Can you tell us Mr Ndoda, where was he in relation to the truck when you saw that he had blood? Or let me lead you, was he in the front of the truck or was he almost in the middle or almost at the back of the truck, can you remember?

MR NDODA: The truck was facing this way, this is my left, this is my right, he was on this side.

INTERPRETER: The interpreter cannot see as the witness is illustrating.

MR NDODA: What do you want to know, do you know whether he was at the front or backwards? He was around the middle of the truck. He was not at the front.

MR MBANDAZAYO: Thank you Mr Chairman.



CROSS-EXAMINATION BY MR BOTMA: Just one aspect I want to get some clarity on.

From the time the truck left till the time the police van arrived, did you see any other vehicles on that road, travelling on that road?


MR BOTMA: Thank you Mr Chairman.


CHAIRPERSON: Re-examination?

MR PRIOR: I have no re-examination thank you Mr Chairman.




MR PRIOR: Mr Chairman, may both Mr Manjibani and Mr Ndoda be excused from further attendance? They come from the Elliot area, they've been here for four days, unless they're required?

CHAIRPERSON: I hope they've been accommodated suitably.

MR PRIOR: Yes, Mr Chairman, they have. Mr Chairman I notice - given the lateness of the hour, it's now five past four, it doesn't seem that we'll serve any purpose by calling a further witness who seems that it might take some time, Mr Pangele, the policeman who attended the scene where Donnie Meyers was found. He'll give evidence regarding the photographs and the observation of the scene. May I propose then that the matter be adjourned as we arranged or discussed in chambers?

CHAIRPERSON: When he comes to give evidence, will other photographs be made available?

MR PRIOR: Yes, I understand there are other photographs. The bundle that was put together was a selection simply for background for the Committee but I understand there were far


more photographs than ...[intervention]

CHAIRPERSON: Well what we have got is simply photographs of the body.


CHAIRPERSON: There are numerous other photographs, well about eight other photographs showing the scenery, views from various distances, which I think might be helpful for those of us who have not seen the scene, to ...[intervention]

MR PRIOR: Yes, Mr Chairman, I'll attend to that. I'll put a proper bundle together with ...[intervention]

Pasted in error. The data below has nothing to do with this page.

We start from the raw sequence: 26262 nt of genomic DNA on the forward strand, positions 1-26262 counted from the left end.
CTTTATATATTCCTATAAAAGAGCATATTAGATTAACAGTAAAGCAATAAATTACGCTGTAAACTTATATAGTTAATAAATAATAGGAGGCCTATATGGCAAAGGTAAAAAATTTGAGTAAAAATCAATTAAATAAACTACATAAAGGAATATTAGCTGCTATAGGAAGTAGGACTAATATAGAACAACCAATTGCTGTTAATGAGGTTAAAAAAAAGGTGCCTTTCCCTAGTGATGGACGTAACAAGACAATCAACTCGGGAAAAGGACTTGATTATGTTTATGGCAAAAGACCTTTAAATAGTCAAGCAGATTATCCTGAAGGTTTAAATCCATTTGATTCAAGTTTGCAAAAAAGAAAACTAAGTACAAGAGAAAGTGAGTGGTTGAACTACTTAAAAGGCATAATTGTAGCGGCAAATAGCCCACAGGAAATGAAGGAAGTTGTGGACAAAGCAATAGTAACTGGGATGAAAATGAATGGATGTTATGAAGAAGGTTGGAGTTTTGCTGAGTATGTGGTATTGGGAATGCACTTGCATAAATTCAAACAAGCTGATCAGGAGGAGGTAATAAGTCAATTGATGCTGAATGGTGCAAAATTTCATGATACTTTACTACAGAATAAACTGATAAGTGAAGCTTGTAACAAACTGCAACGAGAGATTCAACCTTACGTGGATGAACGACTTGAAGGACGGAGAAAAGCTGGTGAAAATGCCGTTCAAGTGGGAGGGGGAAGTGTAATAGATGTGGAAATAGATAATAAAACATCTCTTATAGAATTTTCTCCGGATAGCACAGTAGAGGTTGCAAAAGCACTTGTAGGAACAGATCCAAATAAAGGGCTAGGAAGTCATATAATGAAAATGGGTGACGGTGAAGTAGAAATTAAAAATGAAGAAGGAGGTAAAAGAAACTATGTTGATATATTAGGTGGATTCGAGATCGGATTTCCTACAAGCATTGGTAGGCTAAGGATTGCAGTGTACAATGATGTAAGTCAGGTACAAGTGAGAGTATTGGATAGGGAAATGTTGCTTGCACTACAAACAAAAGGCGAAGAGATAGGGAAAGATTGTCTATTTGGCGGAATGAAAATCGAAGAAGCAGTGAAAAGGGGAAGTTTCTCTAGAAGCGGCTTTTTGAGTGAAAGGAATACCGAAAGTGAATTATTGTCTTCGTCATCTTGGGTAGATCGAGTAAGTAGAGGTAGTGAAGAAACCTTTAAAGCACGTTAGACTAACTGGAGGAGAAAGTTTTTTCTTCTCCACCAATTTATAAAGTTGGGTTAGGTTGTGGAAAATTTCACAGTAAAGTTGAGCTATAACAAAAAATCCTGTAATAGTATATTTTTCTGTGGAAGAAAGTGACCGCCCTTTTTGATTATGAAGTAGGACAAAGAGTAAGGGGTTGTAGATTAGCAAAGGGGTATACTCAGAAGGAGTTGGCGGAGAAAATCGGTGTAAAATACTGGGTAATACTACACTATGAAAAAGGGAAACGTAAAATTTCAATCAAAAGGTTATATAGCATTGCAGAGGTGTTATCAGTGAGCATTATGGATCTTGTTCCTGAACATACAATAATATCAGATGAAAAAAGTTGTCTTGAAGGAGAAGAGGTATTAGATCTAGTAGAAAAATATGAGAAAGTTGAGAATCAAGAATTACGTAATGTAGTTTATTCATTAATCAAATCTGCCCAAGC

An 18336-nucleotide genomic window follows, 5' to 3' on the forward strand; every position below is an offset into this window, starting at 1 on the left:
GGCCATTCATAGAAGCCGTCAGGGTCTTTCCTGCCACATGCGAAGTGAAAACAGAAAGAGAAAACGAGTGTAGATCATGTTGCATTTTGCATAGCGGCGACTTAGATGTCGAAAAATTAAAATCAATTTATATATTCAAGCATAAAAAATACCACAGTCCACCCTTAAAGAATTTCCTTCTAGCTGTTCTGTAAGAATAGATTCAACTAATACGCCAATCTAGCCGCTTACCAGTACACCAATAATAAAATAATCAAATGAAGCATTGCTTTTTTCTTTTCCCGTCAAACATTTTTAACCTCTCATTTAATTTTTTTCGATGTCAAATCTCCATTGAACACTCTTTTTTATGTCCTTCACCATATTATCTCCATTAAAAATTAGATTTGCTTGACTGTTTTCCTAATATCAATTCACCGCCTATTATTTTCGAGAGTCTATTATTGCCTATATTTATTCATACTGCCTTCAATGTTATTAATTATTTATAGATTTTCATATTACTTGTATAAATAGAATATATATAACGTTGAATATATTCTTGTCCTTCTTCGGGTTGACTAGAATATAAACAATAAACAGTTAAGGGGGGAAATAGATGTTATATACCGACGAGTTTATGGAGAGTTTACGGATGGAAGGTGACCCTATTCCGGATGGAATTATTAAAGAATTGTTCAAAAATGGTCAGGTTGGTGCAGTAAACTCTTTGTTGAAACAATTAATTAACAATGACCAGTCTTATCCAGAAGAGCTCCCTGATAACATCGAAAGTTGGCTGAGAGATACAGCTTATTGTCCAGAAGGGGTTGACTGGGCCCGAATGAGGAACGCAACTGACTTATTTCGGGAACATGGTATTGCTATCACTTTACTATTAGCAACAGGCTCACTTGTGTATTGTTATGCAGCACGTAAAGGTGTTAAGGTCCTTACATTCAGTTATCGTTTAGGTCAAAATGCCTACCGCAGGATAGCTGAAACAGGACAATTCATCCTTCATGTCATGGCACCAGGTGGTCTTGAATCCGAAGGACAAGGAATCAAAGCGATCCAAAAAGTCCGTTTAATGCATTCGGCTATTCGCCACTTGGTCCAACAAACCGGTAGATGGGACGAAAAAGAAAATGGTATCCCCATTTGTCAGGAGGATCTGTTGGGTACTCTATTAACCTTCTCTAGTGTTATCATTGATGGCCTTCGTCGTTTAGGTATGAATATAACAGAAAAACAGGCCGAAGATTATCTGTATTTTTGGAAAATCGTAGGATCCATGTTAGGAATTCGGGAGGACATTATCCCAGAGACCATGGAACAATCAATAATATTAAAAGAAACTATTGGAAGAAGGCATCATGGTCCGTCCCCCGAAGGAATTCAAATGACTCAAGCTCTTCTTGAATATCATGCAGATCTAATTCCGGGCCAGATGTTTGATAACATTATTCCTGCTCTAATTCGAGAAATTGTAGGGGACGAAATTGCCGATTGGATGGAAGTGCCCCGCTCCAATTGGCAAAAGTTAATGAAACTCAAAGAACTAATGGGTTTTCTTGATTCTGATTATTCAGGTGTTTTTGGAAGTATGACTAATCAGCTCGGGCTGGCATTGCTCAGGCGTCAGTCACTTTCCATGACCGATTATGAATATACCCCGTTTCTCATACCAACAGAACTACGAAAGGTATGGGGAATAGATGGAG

CHAIRPERSON: Well I think you have been given the photographs and the file covers are with the photographs, it's all there for you.

MR PRIOR: Oh, that's lovely, thank you Mr Chairman.

CHAIRPERSON: And we can get the necessary ...[intervention]

MR PRIOR: Mr Chairman yes, I've discussed the matter also with Mr Botma who will then lead Mrs Meyers' - sorry, let me not anticipate who he is going to call but I imagine that Mrs Meyers will be called but before that happens I have Mr Mphangele at least, as well as the district surgeon who conducted the postmortem report on Donnie.

CHAIRPERSON: It struck me also that it might be of some assistance at arriving at a clearer picture if evidence could be led


perhaps from some of the locals as to how often Mr Meyers did

visit this particular village to sell milk, whether it was a regular feature or whether it was something that only happened on a most irregular basis.

MR PRIOR: Yes, I did have a sort of statement of indication from the Mayor of Nxobo, Mr Titus at the time, who had expressed some interest in the matter but I'll certainly follow that up on behalf of the Committee Mr Chairman.

CHAIRPERSON: Thank you. I would like to thank everybody who have waited so long and so patiently and regret that we have not been able to conclude the hearing of this application at this sitting. We now have to go on to work elsewhere and this matter will have to be adjourned until the 25th of May at the same place.

I would also like to suggest - I don't know if everybody here is a victim or have merely come out of interest but if they are interested in coming to the adjourned hearing then they should give their names to Mr Prior now and he will tell them on what day it is likely to be held because we are adjourning it until the week commencing on the 25th.

There are a number of other matters that have been adjourned to that week, so it may be that this matter does not get heard till Wednesday or something and to save you coming here on the Monday and having to wait day after day, if you give Mr


Prior your name and address, contact address, he can give you


MR PRIOR: Thank you Mr Chairman.

CHAIRPERSON: We will now adjourn, well we'll now conclude this hearing.